A Mandela Obituary: He wasn’t perfect, but he was very close to immortal

by Eromo Egbejule

Nelson Mandela holds up his clenched fist in triumph the day after his release from prison in 1990 after 27 years at the age of 72. (Photo courtesy of Getty Images)

In the end however, all that will be remembered – and rightly so – of Madiba is that he was steadfast in fighting for his people. He never looked back, having set hand to the plough. That, is the stuff of legends.

“Black man, you are on your own.” – Steve Biko

“In the fell clutch of circumstance/I have not winced nor cried aloud
Under the bludgeonings of chance/My head is bloody, but unbowed…
I am the master of my fate: I am the captain of my soul”
– William Ernest Henley, Invictus (poem)
“Him and his comrades/ Were sentenced to isolation…
They broke rocks/ But the spirit was never broken.”
Brenda Fassie, Black President

Elder statesman, civil rights campaigner and revolutionary, Nelson Mandela – probably the most significant black man on Earth since Martin Luther King Jr., – is dead.

He died today at the XYZ hospital in Johannesburg, South Africa after battling with a lung infection for months.

Born Rohilala Mandela into the Madiba clan in Mvezo, Transkei, on July 18, 1918 and christened Nelson in primary school, the legendary Madiba – as he is nicknamed – is an integral part of African pop culture and civilization. With over 250 awards, degrees, honourary citizenships and all, it is easy to forget that South Africa’s first black president actually holds a Bachelor of Arts Degree from the University College of Fort Hare and a law diploma from University of Witwatersrand.

His glory is mostly in his brilliance in mending an interracial South Africa in it’s infant days after apartheid, in the selflessness he exhibited in stepping down after just a single term in office, and in combating poverty and HIV/AIDS through the Nelson Mandela Foundation; all of which will sorely be missed.
Charged with leaving the country illegally as David Motsamayi and inciting workers to strike, Mandela was convicted and sentenced to five years imprisonment which he began serving in Pretoria Local Prison. In May 1963, he was transferred to Robben Island and returned to Pretoria a month later. In October 1963, he joined nine others on trial for sabotage in what became known as the Rivonia Trial. Facing the death penalty, his words to the court at the end of his famous ‘Speech from the Dock’ on 20 April 1964 became immortalized:

“I have fought against white domination, and I have fought against black domination. I have cherished the ideal of a democratic and free society in which all persons live together in harmony and with equal opportunities. It is an ideal which I hope to live for and to achieve. But if needs be, it is an ideal for which I am prepared to die.”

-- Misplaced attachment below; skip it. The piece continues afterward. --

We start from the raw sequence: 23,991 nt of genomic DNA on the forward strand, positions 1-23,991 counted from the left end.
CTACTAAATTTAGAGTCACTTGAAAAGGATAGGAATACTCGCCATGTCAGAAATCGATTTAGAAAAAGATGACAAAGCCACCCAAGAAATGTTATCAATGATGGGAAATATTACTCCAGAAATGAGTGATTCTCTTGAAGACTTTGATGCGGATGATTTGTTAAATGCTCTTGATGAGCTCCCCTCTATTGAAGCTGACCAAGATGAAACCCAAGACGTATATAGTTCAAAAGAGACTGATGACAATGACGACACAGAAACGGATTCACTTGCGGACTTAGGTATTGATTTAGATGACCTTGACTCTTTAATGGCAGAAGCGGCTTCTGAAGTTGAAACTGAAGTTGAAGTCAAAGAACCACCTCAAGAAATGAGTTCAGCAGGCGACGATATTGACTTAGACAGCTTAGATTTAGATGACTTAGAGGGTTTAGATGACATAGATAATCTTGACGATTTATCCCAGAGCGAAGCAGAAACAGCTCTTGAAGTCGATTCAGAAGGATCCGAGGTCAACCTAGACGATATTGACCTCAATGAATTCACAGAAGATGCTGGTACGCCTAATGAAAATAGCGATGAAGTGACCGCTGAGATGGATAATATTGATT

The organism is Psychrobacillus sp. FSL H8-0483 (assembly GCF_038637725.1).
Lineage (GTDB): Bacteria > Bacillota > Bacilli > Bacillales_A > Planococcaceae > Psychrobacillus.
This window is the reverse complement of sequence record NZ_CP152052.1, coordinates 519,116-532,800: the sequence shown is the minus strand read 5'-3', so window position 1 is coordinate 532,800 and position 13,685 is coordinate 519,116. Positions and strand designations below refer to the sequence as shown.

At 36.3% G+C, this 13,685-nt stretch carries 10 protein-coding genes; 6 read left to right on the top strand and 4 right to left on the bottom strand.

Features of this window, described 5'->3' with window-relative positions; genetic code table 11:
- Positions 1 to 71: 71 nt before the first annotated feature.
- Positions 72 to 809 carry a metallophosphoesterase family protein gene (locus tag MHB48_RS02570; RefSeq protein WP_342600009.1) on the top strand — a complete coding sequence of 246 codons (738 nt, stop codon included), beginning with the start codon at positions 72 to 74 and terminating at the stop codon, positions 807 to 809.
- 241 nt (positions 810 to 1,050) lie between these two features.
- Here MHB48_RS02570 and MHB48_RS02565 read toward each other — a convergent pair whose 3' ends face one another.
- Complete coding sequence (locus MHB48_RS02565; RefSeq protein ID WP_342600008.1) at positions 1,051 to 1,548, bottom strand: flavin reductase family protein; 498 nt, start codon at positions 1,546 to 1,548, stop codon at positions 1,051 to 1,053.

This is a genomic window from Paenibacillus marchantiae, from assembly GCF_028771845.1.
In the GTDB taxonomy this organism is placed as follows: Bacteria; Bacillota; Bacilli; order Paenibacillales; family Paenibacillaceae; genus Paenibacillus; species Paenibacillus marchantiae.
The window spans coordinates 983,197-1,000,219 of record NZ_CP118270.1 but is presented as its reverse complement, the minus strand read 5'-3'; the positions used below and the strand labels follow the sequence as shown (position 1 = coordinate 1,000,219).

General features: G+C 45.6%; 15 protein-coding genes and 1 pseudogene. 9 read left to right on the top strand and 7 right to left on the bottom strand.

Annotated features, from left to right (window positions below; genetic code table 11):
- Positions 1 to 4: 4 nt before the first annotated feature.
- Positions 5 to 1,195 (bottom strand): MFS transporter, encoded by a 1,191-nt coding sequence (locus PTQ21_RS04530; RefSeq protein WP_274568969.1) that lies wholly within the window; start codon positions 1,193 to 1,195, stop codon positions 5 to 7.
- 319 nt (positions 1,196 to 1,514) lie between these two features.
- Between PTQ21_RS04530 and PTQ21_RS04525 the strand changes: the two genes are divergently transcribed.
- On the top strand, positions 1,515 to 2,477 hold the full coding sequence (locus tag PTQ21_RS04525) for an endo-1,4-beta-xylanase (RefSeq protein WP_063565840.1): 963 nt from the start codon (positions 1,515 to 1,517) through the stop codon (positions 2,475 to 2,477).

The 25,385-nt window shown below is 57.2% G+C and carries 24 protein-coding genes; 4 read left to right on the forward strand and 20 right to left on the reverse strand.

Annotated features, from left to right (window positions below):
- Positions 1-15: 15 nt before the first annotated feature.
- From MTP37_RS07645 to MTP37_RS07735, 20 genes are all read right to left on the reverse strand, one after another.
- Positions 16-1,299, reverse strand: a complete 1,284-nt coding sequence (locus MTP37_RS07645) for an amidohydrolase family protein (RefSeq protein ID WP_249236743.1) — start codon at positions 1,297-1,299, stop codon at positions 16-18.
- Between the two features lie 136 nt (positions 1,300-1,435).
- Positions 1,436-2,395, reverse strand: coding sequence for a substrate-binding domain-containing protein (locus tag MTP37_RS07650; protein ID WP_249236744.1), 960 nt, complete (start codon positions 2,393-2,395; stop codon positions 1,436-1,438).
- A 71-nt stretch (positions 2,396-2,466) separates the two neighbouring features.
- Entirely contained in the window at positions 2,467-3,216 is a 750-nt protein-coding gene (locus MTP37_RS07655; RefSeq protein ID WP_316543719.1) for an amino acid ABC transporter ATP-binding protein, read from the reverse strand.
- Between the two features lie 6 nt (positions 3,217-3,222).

On 11 June 1964 Nelson Mandela and seven other accused Walter Sisulu, Ahmed Kathrada, Govan Mbeki, Raymond Mhlaba, Denis Goldberg, Elias Motsoaledi and Andrew Mlangeni were convicted and the next day were sentenced to life imprisonment. Denis Goldberg was sent to Pretoria Prison because he was white while the others went to Robben Island. While in prison, he rejected at least three conditional offers of release. That was the beginning of his legend.

Released on 11 February 1990, nine days after the ban on the ANC had been lifted and nearly four months after the release of the other Rivonia comrades, Nelson Mandela immersed himself in official talks to end white minority rule and in 1991 was elected ANC President to replace the ailing Oliver Tambo. In 1993, he was awarded together with President FW de Klerk, the Nobel Peace Prize and subsequently became South Africa’s first democratically elected President in an election significant among other reasons, for being the first time in his life he was voting. Mandela stepped down in 1999, after one term in office.

The magnitude of the name and character of that man Mandela, in death as in life, echoes resoundingly. And as the man, whose larger-than-life self personality looms over the world lies dead at the XYZ hosptal, there is cause for sobering up and celebrating his legacies.

That the African National Congress, ANC, a party he strengthened, is still the ruling party in his native South Africa, despite its consistencies and inadequacies is due largely in part to Mandela’s influence. Together with Walter Sisulu and Oliver Tambo, he set about forming the ANC Youth League, paving the way for the fiery Julius Malema today.

He wasn’t all that perfect as his troubles on the homefront proved. First there was his divorce from the activist, Evelyn Mase in 1957, then another from the viacious Winnie Madikizela in 1996 before setting up tent with Graca Michel. There are also unconfirmed allegations that the Umkhonto we Sizwe (the armed wing of the ANC) under his control, perpetuated violence often unprovoked, against whites and the then South African government in the years before his detention.

In the end however, all that will be remembered – and rightly so – of Madiba is that he was steadfast in fighting for his people. He never looked back, having set hand to the plough. That, is the stuff of legends. Not even Sidney Poitier, Dennis Haysbert, Morgan Freeman, David Harewood and Idris Elba who have all played Mandela in all movies about this fallen citizen of the world put together, will be able to fill in the vacuum he has left behind. Adieu, Tata!


Op-ed pieces and contributions are the opinions of the writers only and do not represent the opinions of Y!/YNaija.

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